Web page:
As the spiritual journey progresses we spend more and more time on the mountaintop. We discover and re-discover the spiritual faculties of our minds where we’re at rest. Where we can let down and trust God. Where we can let go of reason’s double-binds and dead ends. Where we can experience peace.

I Love to Tell the Story: A Lenten Journey

by Amanda Peterson

One of the powerful aspects of the Lenten journey is it invites us into the story of our faith.  We are invited into the story of Jesus and how that impacts us in this moment.  We get to revisit and re-examine what that story means to us this year and how it has impacted us in the past.

Something wonderful happens when we gather to tell stories.  We are often encouraged to stay in this moment, which is a wonderful practice. Yet, this has left me wondering what does this do to my relationship with the future and the past.  How do I find balance in looking at the past and the future in order to bring me back to the Now?

This is where storytelling is very helpful.  It is a lost art in our culture.  The ability to sit around with friends and imagine the future you know is inside you. Say it out loud with feeling, vulnerability and support, even being wild and imaginative in the process.  By looking ahead and asking, “what do I want to experience in the gift of life I have been given?”,  it brings us back to the moment with new knowledge.  How do I start living now that will make that future show up in me?  What small steps can I take Now?

The challenge in future storytelling, and perhaps why people shy away from it, is that by speaking the future, one may enter into the  “I wish that were Now” syndrome.  The temptation to think life won’t start until that future is realized.  That temptation makes Now look like not enough.  And then the moment is gone. I notice as I work with people in life transitions that it’s easy to go to the hopeful future and want to dwell there.  In doing this, this moment is totally ignored, especially if the moment does not hold the sparkle of the future.

Another challenge in future stories comes when they are about waking up possibility. Waking up the “I wonder” inside.  That can be a scary thing to wake up because it can have a life of it’s own.  One can no longer hide.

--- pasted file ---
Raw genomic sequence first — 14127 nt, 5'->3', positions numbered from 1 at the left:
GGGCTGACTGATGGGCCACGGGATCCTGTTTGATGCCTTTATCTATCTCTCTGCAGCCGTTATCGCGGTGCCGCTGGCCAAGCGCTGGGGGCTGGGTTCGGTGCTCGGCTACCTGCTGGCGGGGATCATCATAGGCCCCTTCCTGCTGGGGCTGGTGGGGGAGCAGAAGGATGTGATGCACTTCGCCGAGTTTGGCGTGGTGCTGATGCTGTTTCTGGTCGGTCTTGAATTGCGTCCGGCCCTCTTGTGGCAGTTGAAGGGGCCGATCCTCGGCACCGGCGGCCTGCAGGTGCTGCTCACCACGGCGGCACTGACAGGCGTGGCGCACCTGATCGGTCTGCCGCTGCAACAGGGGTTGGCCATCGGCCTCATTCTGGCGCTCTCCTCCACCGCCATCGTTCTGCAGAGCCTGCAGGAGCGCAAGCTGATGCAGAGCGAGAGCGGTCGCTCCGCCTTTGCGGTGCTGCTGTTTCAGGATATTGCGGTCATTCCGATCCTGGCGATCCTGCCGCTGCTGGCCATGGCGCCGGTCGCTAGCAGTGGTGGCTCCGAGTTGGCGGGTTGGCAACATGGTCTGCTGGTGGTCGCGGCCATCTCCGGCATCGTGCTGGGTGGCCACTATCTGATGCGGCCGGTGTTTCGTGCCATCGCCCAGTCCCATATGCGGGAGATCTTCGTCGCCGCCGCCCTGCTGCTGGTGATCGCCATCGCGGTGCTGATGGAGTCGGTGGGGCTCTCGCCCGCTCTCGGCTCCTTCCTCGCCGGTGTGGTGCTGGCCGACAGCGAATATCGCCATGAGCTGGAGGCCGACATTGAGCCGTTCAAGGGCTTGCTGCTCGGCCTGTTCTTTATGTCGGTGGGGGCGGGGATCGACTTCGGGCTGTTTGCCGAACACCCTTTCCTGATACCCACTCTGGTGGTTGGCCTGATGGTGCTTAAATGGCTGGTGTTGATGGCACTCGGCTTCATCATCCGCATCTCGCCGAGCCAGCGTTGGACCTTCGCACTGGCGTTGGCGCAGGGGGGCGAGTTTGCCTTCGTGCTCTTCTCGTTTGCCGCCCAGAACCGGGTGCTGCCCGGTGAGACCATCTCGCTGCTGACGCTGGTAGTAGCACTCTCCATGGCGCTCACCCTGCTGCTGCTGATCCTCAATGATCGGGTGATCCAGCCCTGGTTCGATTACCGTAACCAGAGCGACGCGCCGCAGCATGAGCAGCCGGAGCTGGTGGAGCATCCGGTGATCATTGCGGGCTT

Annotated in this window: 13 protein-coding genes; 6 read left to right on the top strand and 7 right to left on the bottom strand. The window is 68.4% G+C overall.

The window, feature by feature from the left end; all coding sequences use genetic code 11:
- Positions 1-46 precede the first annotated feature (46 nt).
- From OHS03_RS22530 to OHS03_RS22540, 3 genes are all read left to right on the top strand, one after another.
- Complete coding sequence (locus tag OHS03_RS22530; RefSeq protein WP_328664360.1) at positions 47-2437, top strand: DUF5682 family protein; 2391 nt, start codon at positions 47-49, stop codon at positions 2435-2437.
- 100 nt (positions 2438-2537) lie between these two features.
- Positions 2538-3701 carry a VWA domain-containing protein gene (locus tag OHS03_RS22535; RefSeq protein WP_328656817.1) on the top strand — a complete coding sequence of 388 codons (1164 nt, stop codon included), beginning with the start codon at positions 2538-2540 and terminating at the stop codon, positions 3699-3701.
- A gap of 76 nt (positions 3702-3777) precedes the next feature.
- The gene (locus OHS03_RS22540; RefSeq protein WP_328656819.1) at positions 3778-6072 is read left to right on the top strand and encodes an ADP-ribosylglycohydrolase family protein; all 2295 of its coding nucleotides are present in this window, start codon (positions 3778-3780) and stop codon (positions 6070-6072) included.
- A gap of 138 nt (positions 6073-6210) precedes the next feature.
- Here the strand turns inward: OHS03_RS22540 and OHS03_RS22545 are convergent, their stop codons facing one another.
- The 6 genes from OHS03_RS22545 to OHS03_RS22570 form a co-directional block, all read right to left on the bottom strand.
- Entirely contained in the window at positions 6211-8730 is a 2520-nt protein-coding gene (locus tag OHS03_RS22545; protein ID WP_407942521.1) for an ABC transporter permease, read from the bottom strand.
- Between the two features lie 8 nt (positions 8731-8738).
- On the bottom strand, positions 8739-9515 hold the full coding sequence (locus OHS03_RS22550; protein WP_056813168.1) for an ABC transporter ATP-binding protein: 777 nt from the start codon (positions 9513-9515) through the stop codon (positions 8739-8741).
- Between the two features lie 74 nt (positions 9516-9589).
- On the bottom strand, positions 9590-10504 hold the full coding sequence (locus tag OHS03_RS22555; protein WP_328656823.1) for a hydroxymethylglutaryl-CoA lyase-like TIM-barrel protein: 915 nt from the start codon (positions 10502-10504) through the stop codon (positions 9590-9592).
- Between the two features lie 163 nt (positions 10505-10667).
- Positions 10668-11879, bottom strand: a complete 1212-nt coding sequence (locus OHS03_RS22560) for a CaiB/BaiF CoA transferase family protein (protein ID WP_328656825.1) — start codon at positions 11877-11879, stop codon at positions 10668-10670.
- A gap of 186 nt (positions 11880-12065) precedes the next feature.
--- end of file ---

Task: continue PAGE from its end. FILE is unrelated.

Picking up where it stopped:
These challenges happen because it’s easy to lose the meaning of what storytelling is truly all about.  Stories are told because they remind us that all of life is just one story after another.  The real power is in the story unfolding right now.

Storytelling one’s past is a bit easier.  In fact I tell a lot of past stories in my day, especially the horror stories.  “I’ll never do that again; let me tell you why.”  It is as though that past story is the end of the story. This happened – end of story. There is no moving on from here.  Yet if I were really practiced at storytelling, I would quickly come to the reality that this is but one story among many and there are more to tell. This story doesn’t define me.  It’s the story in this moment that matters. Looking back allows me to ask questions like, what was I doing five years ago?  Did I ever imagine that all this would be happening now, or is life exactly the same?   This brings me back to the Now with gratitude and trust that this moment truly is leading to the next.

I invite you to practice the art of storytelling in your Lenten walk.  In engaging Jesus’ story, once again let it also reflect on your story.  How did Jesus relate past, present, and future?  Ask questions and share stories about your walk with God with others.  Move beyond reading and discussing and ask, “how can these stories inform your Now moment?”

Look Back in Wonder

by Talitha Arnold

“For you, O Lord, are my hope, my trust, O Lord, from my youth.” – Psalm 71:1-6

A few years ago, I did a solo hike to the bottom of the Grand Canyon, spent two nights at Phantom Ranch, and then trekked back to the top. It was the fourth time I’ve done the hike, the first being when I was in college, the last ten years before. Not surprisingly it took me a bit longer to get back up this time.